Posts in English

How the Turkish Military Conspires Against Turkish Society

[Originally published in Hurriyet Daily News] As most tourists discover in just a few days, Turkey is an amazing country with great history, beautiful nature, and delicious food. But one needs to spend a little more time to discover that its powerful military is pretty amazing as well. Where should I start? Since we became a democracy in 1950, our generals have launched four coups. They killed a prime minister and two ministers. They imprisoned thousands of politicians and wiped out their parties. They tortured tens of thousands of political activists, some of who died under, say, high voltage. All this was done in the name of "saving the Turkish nation from threats." Yet, alas, most of us haven't really faced a threat bigger then this Ankara-based one, which is, ironically, financed by our own taxes. But the overt coups are just the beginning. They are just the tips of the iceberg. What lies beneath is a permanent war against what our generals call "internal enemies." These are simply parties, groups or individuals who fail to comply with the ultra-nationalist, ultra-secularist official ideology. War against the liberals An iconic "psychological operation" launched against these "internal enemies" was the infamous "Andic" case of 1998. This Turkish term might sound like Chinese to you. It sounded like Chinese to us, too, until we learned that it meant "memo" and referred to nothing but a libel aimed at discrediting some liberal intellectuals that the generals despised. Here is the story. In April 1998, Semdin Sakik, the second man of the outlawed Kurdistan Workers' Party, or PKK, was captured by security forces. He was interrogated for days, and made some confessions about the nature of his terrorist group. But the generals wanted something more. Something sexier. So, they inserted a passage into Sakik's testimony saying something like, "by the way, we, as the PKK, used to pay these people so that they would write things we want." Then they named names, including Akin Birdal, the head of the Human Rights Association, and prominent journalists such as Cengiz C‡andar and Mehmet Ali Birand, whose columns I hope you enjoy reading in these pages. The conspiracy worked. A public uproar erupted against these "lackeys" of the PKK, which is to Turks, as you would know, what al-Qaeda is to Americans. The journalists lost their jobs overnight, and were denounced by some of their colleagues. Akin Birdal was soon shot by a nationalist. He survived, but death was in the air. "I was getting myself ready to the idea that I would be soon killed," Cengiz Candar would write, years later. But you really can't fool all the people all the time. In 2000, someone, probably a decent human in the military, sent a five-page document to Nazli Ilicak, another liberal. This was an internal memo of the military explaining in detail how the "Sakik operation" was managed. Ms. Ilicak gave a press conference and distributed copies. "The Sakik affair turned out to be a conspiracy," some headlines read the next morning. The generals simply stood silent. And, of course, nobody dared to put them on trial. This is not Alice's Democracyland, after all. It is Kemalist Turkey. Only 11 years later, last May, a general accepted the truth. "Oh yeah," retired Chief of Staff Yasar Buyukanit said on TV, "It was mistake." That was it. Nothing else. Just a modest acknowledgement of a "mistake." The Taraf documents Now, there is a timely reason that I am telling you about the old Andic conspiracy: Recently, we Turks have been seeing many new versions of it - often before being put into action, or, perhaps, when they are just mind exercises. We owe this growing "transparency" of the military to again some decent human beings in its ranks, but also to the rise of a brave new media. Especially the new daily Taraf, founded just two years ago by a group of bold liberals, has become the spearhead of the "battle for democracy." When Chief of Staff Gen. Basbug gave an angry press conference threatening the paper last year, the next day its headline read: "Put your hand down first, general." Taraf's stories are often fun, but sometimes scary. They have published military documents exposing "psychological operations" targeting the incumbent Justice and Development Party, or AKP, and the Gulen Movement, an influential Islamic group. The plans include very nasty stuff such as putting weapons in people's homes and then making the security forces "find" them, just to prove those people as "Islamist terrorists." The most recent exposure, found in an encrypted disc of an Ergenekon suspect, even unveils a detailed military plan made just last April to assassinate some prominent non-Muslim figures, and then put the blame on the "Islamists" - a story that would sell really well. The military, of course, denies all this. And there is no way right now to be certain about the authenticity of the documents. Yet, personally, I find them quite credible. I have just seen enough in this county to know that our generals can do anything to preserve their grip on society. Just anything that you, and they, can imagine.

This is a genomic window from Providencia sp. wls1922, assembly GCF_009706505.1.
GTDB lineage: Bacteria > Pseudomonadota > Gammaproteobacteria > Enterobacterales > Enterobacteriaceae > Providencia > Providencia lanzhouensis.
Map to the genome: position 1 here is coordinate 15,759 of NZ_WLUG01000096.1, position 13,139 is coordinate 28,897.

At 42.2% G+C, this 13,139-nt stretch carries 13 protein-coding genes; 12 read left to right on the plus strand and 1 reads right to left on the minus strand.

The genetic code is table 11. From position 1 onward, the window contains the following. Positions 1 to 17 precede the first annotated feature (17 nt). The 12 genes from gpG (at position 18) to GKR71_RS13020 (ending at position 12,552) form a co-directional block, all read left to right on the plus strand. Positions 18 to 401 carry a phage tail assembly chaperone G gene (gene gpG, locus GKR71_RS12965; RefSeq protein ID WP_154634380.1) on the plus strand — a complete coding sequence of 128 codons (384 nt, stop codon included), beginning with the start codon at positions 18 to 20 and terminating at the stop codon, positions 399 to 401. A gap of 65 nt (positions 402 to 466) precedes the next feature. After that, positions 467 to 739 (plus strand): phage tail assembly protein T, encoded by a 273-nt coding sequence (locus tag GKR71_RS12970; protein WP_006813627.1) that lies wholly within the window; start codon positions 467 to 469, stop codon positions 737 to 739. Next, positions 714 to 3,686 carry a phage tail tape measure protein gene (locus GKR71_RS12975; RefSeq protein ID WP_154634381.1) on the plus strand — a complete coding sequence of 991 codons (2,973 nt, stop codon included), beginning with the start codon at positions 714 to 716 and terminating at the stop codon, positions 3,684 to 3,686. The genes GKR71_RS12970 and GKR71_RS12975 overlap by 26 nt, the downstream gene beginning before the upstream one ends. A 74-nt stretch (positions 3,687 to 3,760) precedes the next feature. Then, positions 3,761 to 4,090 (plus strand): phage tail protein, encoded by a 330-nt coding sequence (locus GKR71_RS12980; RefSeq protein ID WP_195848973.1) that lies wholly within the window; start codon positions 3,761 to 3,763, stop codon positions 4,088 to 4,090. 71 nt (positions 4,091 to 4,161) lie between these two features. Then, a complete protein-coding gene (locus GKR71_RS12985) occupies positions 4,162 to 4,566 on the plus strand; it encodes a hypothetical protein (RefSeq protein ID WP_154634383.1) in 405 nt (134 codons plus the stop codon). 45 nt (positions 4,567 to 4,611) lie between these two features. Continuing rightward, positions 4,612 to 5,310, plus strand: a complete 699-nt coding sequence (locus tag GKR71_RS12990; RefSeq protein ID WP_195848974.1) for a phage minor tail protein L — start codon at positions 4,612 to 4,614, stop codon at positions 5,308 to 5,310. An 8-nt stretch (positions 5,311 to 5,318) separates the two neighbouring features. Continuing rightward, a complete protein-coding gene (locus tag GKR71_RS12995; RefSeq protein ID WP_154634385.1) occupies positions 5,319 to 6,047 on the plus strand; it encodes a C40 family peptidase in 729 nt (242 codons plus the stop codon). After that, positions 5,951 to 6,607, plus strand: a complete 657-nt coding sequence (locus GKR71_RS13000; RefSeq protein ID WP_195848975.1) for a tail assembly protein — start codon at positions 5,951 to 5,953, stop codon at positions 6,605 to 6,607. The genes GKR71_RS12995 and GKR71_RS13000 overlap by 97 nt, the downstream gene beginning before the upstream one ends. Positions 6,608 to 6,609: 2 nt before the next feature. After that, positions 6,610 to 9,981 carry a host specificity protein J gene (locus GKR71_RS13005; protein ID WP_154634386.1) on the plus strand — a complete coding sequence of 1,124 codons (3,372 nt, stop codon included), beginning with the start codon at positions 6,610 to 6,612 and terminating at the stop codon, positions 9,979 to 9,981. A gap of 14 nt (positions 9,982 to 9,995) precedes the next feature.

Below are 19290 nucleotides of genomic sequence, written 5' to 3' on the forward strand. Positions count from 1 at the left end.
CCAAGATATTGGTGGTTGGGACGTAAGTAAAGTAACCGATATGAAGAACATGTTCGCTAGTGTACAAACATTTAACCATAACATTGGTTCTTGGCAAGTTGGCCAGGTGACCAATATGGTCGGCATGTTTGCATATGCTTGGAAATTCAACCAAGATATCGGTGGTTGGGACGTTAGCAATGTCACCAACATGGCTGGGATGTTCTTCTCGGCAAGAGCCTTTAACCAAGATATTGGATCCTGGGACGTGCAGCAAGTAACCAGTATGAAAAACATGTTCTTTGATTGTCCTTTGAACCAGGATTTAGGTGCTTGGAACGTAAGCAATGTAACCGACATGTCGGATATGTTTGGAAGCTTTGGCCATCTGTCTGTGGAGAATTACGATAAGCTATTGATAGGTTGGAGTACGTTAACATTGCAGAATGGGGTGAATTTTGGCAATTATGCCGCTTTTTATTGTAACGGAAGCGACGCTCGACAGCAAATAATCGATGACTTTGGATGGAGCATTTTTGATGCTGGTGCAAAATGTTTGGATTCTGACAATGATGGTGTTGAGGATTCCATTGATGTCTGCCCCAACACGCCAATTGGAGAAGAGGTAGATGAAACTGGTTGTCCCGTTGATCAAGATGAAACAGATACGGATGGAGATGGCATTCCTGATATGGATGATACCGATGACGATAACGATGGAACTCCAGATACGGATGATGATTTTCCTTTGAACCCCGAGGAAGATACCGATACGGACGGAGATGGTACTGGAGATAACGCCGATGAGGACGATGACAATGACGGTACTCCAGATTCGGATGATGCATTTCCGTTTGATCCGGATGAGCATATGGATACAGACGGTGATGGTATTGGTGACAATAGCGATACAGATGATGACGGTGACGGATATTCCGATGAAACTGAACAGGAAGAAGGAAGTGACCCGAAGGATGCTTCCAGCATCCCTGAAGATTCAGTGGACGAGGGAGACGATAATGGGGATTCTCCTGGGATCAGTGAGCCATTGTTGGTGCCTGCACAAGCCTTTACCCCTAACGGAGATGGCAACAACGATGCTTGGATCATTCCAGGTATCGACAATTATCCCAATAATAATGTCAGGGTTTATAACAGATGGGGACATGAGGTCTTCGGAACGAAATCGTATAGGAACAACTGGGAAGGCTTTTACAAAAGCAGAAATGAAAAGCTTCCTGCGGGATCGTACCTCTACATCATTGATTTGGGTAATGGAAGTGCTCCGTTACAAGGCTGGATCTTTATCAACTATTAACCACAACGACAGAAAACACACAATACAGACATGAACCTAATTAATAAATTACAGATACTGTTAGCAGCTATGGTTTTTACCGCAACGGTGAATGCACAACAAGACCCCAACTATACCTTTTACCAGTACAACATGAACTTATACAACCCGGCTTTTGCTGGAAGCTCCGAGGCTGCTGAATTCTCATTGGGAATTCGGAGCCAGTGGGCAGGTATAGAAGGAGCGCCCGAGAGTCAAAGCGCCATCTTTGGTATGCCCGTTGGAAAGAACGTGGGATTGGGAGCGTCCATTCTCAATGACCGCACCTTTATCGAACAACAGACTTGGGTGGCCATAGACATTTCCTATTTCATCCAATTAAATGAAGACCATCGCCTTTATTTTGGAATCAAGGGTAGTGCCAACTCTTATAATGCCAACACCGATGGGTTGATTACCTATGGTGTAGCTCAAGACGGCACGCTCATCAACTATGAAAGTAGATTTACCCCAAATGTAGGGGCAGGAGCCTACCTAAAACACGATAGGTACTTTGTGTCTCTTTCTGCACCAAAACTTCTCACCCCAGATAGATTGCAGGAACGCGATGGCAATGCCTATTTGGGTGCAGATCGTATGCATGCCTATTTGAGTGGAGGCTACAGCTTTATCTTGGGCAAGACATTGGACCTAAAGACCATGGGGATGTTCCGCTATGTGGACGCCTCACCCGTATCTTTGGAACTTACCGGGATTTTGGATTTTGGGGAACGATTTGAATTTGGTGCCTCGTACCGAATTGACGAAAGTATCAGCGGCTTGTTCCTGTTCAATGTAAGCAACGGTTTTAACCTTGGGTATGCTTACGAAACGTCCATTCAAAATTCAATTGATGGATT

All for Joomla All for Webmasters